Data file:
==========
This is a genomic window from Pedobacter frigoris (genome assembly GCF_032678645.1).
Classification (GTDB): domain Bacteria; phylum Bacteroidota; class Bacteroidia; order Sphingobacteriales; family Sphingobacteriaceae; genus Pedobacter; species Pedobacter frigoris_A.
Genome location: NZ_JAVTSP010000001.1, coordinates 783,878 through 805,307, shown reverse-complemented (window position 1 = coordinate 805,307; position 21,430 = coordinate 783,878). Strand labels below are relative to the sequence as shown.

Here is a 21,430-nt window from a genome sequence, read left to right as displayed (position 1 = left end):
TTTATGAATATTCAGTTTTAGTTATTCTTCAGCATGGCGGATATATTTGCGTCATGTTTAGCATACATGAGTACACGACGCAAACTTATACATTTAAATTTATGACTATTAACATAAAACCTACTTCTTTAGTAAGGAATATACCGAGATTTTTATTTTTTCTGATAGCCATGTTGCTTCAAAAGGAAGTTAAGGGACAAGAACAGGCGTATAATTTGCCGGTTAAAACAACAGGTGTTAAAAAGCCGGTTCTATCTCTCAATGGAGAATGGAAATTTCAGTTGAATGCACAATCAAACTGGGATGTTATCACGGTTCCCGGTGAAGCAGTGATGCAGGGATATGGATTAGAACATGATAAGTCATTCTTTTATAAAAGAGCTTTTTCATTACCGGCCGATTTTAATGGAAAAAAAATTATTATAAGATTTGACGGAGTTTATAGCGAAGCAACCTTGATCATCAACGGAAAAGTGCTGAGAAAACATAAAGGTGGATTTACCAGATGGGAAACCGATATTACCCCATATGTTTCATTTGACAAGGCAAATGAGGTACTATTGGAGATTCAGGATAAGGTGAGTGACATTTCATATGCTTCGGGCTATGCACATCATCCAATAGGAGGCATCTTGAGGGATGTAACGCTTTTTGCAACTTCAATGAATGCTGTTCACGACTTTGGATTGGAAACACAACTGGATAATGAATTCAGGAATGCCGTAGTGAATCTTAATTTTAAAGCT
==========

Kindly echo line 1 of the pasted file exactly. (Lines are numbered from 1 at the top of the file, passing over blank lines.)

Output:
This is a genomic window from Pedobacter frigoris (genome assembly GCF_032678645.1).